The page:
MDN took a field trip on Sunday afternoon to visit Recreation Park in Binghamton, NY (“Rec Park” as it’s known to us locals). The purpose? To see the sights and sounds of the Binghamton Big Splash, a one-day concert with eight local bands, coordinated by the Finger Lakes Clean Water Initiative, designed to oppose Marcellus Shale drilling in New York State.
Of particular interest to MDN was a tent on the premises hosted by the Joint Landowners Coalition of New York (JLCNY), there to present the pro-drilling side of the story. MDN editor Jim Willis had the pleasure of meeting and talking with JLCNY President Dan Fitzsimmons and JLCNY Second VP Bryant La Tourette.
MDN visited an anti-fracking concert called “The Big Splash,” held at Binghamton’s Recreation Park on Sunday afternoon (see today’s companion article). While there were several hundred people on location enjoying music and food—maybe 400 or so by MDN’s count—it certainly wasn’t the “thousands” hoped for at the event. Local bands provided music and anti-fracking groups manned tables around the perimeter of a large tent, providing literature on the “horrors” of hydraulic fracturing.
But the big news of the weekend was from the “warm-up” event on Saturday. The Saturday event was a symposium on hydraulic fracturing held at the Riverwalk Hotel & Conference Center on Water Street in Binghamton. The symposium was hyped by the media in advance, but only 45 people turned up according to press accounts.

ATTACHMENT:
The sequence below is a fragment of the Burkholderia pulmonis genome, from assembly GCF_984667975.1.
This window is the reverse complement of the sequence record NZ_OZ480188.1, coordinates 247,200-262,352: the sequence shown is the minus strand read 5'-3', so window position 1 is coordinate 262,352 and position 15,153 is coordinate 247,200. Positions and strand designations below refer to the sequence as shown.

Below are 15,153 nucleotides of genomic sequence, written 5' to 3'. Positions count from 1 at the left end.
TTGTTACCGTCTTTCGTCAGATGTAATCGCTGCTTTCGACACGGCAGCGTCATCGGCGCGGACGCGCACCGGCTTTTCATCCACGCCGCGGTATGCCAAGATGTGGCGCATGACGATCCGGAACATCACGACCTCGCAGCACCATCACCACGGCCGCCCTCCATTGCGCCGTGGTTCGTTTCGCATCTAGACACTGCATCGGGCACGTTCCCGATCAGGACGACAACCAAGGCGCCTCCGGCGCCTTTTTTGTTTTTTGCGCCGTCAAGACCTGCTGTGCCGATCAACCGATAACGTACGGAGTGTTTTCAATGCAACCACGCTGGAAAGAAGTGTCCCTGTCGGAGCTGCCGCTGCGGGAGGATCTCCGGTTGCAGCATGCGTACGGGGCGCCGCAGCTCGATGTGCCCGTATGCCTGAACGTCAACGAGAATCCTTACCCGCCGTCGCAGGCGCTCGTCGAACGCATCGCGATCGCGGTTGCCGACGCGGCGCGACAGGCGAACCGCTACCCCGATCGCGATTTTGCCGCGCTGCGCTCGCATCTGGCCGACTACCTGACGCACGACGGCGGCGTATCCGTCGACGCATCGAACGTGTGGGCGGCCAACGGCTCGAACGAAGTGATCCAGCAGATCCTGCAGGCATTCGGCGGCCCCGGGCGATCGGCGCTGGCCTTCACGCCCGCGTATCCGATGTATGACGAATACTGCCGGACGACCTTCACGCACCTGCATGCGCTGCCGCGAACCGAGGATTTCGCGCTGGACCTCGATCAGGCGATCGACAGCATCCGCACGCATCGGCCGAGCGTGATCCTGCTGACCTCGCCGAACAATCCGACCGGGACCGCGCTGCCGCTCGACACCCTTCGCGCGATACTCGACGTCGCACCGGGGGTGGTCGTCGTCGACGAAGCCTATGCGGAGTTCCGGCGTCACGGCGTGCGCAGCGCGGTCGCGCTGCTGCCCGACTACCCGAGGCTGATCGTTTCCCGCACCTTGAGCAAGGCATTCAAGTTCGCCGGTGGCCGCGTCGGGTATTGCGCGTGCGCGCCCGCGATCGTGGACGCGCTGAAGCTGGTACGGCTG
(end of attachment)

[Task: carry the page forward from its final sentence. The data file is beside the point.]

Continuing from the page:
Instead of treating Marcellus Shale drilling companies as enemies or opponents, officials in Monroe County (West Virginia) instead decided to treat them as partners. Monroe is a rural county in southeastern WV with an underground water system mapped by cavers. Monroe sits atop a karst geological formation, which contains sinkholes, underground caves and streams that sink underground. Water under some parts of the county can travel miles in a single day, so Monroe officials are concerned about any potential spillages and about fracking in some areas.
Marcellus Shale drilling in the state has no special regulations as it does in other Marcellus states, and the most recent session of the legislature adjourned without passing proposed new regulations. So officials in Monroe County proactively sought out Gordy Oil, the only drilling company that has expressed an active interest in drilling in the county, to see if the two might work out an agreement, and it resulted in a “memorandum of understanding” between the two.